How Hadassah Revolutionized Eye Care in Africa
In 1959, Liberian President William Tubman broke his glasses. As Liberia had no opticians, optometrists or ophthalmologists, his choice was waiting three weeks for glasses to come from London, or going there to get them. Then a third option emerged: Ask Israel for help.
His request reached Dr. Isaac Michaelson, then head of Hadassah’s Department of Ophthalmology. Dr. Michaelson went to Liberia, examined the president’s eyes and those of his family, and helped Tubman get a new pair of glasses. At the invitation of the president, Dr. Michaelson surveyed eye care throughout the nation. Within a year, that survey resulted in a 30-bed ophthalmic hospital in Liberia’s capital, Monrovia, run by six Hadassah physicians, while seven Liberian doctors and nurses trained at Hadassah.
That was just the beginning of Hadassah’s outreach to Africa. During the 1960s, Hadassah reviewed eye disease and services in newly independent Botswana, Tanzania, Ivory Coast, Ethiopia, Malawi, Rwanda, Lesotho, Ghana, Nigeria and Swaziland and helped those nations set up eye clinics and hospitals.
Dr. Michaelson made acceptance to Hadassah’s senior ophthalmic residency program conditional on a minimum two-year service in Africa—resulting in a total of 48 Hadassah ophthalmologists helping establish modern eye care in Africa. (With African ophthalmology now largely self-sufficient, Hadassah’s help today takes the form of two- to four-week missions to treat patients and guide doctors.)
By the early 1970s, Israeli-trained African doctors were heading medical departments and Health Ministry divisions in a dozen African nations. At the June ophthalmology conference in Jerusalem, Dr. Hugh Taylor of Melbourne, Australia, president of the International Council of Ophthalmology, recalled first encountering Hadassah in Liberia 40 years ago. “Every ophthalmologist I met there had trained at Hadassah!” he said. “A decade later, working in Kenya, I met a young Israeli physician named Jacob Pe’er, who was there setting up the entire ophthalmology department at Nakuru Provincial General Hospital. When I first visited Hadassah in Jerusalem two years ago, I was amazed that only a third of its ophthalmology trainees were Israeli. A third were Palestinian and the remainder international.”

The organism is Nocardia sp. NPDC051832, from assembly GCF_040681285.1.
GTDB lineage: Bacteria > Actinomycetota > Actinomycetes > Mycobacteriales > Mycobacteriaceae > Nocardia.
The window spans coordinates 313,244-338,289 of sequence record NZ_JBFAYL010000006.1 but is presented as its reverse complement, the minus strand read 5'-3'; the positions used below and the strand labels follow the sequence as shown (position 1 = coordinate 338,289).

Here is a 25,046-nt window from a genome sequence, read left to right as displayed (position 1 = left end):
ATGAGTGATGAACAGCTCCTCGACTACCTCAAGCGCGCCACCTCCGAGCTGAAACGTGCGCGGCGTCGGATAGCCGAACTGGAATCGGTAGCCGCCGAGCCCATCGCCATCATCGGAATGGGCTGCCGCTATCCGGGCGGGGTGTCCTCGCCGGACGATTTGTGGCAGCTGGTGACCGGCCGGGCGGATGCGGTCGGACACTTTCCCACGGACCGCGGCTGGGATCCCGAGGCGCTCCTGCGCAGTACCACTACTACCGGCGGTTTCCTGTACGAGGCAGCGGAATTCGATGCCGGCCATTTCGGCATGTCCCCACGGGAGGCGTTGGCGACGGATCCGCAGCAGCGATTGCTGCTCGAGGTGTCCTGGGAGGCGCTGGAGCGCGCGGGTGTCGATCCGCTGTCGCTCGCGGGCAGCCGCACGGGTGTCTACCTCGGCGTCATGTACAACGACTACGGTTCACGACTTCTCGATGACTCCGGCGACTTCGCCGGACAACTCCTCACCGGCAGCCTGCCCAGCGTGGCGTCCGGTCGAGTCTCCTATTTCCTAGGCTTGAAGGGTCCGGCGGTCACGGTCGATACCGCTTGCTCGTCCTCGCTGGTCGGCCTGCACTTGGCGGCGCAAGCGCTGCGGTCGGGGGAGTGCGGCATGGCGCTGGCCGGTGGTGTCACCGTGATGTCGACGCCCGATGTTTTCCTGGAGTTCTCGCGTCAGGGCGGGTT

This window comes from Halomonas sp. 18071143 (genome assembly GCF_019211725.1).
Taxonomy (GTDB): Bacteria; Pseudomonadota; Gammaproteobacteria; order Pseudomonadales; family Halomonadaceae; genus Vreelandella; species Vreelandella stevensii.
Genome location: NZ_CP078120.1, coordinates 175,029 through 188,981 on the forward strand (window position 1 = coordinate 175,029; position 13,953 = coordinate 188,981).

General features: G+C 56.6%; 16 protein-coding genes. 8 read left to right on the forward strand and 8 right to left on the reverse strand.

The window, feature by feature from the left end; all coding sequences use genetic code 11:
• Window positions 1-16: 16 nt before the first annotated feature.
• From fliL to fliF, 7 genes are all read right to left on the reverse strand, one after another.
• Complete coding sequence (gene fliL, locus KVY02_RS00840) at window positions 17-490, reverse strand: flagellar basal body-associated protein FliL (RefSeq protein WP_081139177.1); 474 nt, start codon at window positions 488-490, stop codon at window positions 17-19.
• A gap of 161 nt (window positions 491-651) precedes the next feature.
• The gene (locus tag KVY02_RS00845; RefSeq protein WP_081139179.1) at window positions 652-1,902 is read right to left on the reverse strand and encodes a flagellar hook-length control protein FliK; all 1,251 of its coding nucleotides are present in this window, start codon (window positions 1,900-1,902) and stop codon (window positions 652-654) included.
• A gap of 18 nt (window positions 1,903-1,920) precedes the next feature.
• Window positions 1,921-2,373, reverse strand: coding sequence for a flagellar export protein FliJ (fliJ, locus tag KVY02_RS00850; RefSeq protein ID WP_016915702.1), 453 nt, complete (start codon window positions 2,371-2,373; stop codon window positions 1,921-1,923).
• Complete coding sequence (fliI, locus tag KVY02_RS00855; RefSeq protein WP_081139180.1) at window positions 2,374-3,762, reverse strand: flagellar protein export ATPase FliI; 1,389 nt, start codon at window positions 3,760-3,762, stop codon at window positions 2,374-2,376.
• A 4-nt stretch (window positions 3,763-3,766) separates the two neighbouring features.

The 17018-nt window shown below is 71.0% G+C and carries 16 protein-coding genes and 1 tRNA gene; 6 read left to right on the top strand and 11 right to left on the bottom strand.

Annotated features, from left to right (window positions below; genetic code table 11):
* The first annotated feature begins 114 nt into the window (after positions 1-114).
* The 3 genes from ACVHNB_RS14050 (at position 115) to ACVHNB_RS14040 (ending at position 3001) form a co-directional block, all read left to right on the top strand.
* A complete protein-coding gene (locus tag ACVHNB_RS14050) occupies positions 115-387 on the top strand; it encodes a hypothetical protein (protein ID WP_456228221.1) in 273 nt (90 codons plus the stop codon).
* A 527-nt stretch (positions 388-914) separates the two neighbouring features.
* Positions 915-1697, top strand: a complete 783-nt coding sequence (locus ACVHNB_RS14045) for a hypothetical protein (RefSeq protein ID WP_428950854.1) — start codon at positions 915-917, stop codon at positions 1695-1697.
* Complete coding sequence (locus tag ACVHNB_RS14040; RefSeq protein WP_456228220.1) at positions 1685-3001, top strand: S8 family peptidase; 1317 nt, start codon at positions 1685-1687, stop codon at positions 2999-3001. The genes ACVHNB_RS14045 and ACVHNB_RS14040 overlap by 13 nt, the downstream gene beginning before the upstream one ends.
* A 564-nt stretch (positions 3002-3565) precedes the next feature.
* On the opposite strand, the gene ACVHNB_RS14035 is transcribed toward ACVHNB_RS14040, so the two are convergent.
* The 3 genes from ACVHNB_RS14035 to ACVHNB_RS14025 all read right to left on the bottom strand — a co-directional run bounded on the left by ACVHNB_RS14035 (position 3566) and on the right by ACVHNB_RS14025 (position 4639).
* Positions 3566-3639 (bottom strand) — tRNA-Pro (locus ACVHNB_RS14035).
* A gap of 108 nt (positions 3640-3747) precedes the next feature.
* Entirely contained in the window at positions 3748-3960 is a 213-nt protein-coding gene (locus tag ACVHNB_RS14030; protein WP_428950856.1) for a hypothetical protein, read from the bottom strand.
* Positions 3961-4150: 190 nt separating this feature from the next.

When the 1973 Yom Kippur War severed relations between Israel and much of Africa, then-Hadassah ophthalmology head Dr. Hanan Zauberman developed a five-year specialization program for qualified physicians from Latin America. The first candidates were from Ecuador, Peru, Panama and Mexico.
Today, the program has expanded and its graduates come from Africa, Latin America, Asia and Europe—as well as from the West Bank and Gaza. One of 15 foreign physicians and fellows currently studying in the program is Dr. Vofo Brite, a young ophthalmologist from Cameroon, in Central Africa. “My country’s population is twice that of Israel, but we have only two retinal specialists,” he told conference attendees. “My aim is to be the third.”
“Some 126 ophthalmologists from 37 countries have done residencies and specializations at Hadassah,” Dr. Jesus Vidaurri, a leading ophthalmic surgeon at Mexico’s Centro de Oftalmología San José, shared. “I’m one of them. What I learned at Hadassah inspired me to change eye care in my community.”
Wendy Elliman is a British-born science writer who has lived in Israel for more than four decades.
Read about the ongoing work of Hadassah’s ophthalmology department in A Century of Hadassah Ophthalmology.